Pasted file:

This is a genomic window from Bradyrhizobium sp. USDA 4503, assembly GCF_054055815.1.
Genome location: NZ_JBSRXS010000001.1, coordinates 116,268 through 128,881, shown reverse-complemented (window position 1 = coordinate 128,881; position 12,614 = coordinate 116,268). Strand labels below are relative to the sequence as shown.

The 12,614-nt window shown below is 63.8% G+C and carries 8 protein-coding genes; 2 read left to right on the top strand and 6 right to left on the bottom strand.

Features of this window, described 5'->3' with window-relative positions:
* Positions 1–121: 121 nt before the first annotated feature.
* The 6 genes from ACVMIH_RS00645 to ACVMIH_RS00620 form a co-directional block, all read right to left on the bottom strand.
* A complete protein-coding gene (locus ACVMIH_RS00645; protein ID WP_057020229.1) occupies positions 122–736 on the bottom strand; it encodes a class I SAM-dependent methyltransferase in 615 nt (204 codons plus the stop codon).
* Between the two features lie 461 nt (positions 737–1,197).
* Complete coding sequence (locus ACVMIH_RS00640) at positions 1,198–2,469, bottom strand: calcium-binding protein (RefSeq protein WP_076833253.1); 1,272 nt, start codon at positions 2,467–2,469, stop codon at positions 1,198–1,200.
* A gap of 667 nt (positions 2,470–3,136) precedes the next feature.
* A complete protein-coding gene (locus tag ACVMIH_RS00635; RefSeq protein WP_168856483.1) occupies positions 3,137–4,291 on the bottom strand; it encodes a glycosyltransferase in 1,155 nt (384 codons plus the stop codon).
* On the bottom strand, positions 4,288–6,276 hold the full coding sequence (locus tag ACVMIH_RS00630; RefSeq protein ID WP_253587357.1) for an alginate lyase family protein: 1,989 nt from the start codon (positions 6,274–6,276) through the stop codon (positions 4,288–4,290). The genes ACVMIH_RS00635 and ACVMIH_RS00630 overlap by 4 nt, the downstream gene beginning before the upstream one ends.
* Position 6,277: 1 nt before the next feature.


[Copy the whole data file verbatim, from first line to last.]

This is a genomic window from Bradyrhizobium sp. USDA 4503, assembly GCF_054055815.1.
Genome location: NZ_JBSRXS010000001.1, coordinates 116,268 through 128,881, shown reverse-complemented (window position 1 = coordinate 128,881; position 12,614 = coordinate 116,268). Strand labels below are relative to the sequence as shown.

The 12,614-nt window shown below is 63.8% G+C and carries 8 protein-coding genes; 2 read left to right on the top strand and 6 right to left on the bottom strand.

Features of this window, described 5'->3' with window-relative positions:
* Positions 1–121: 121 nt before the first annotated feature.
* The 6 genes from ACVMIH_RS00645 to ACVMIH_RS00620 form a co-directional block, all read right to left on the bottom strand.
* A complete protein-coding gene (locus ACVMIH_RS00645; protein ID WP_057020229.1) occupies positions 122–736 on the bottom strand; it encodes a class I SAM-dependent methyltransferase in 615 nt (204 codons plus the stop codon).
* Between the two features lie 461 nt (positions 737–1,197).
* Complete coding sequence (locus ACVMIH_RS00640) at positions 1,198–2,469, bottom strand: calcium-binding protein (RefSeq protein WP_076833253.1); 1,272 nt, start codon at positions 2,467–2,469, stop codon at positions 1,198–1,200.
* A gap of 667 nt (positions 2,470–3,136) precedes the next feature.
* A complete protein-coding gene (locus tag ACVMIH_RS00635; RefSeq protein WP_168856483.1) occupies positions 3,137–4,291 on the bottom strand; it encodes a glycosyltransferase in 1,155 nt (384 codons plus the stop codon).
* On the bottom strand, positions 4,288–6,276 hold the full coding sequence (locus tag ACVMIH_RS00630; RefSeq protein ID WP_253587357.1) for an alginate lyase family protein: 1,989 nt from the start codon (positions 6,274–6,276) through the stop codon (positions 4,288–4,290). The genes ACVMIH_RS00635 and ACVMIH_RS00630 overlap by 4 nt, the downstream gene beginning before the upstream one ends.
* Position 6,277: 1 nt before the next feature.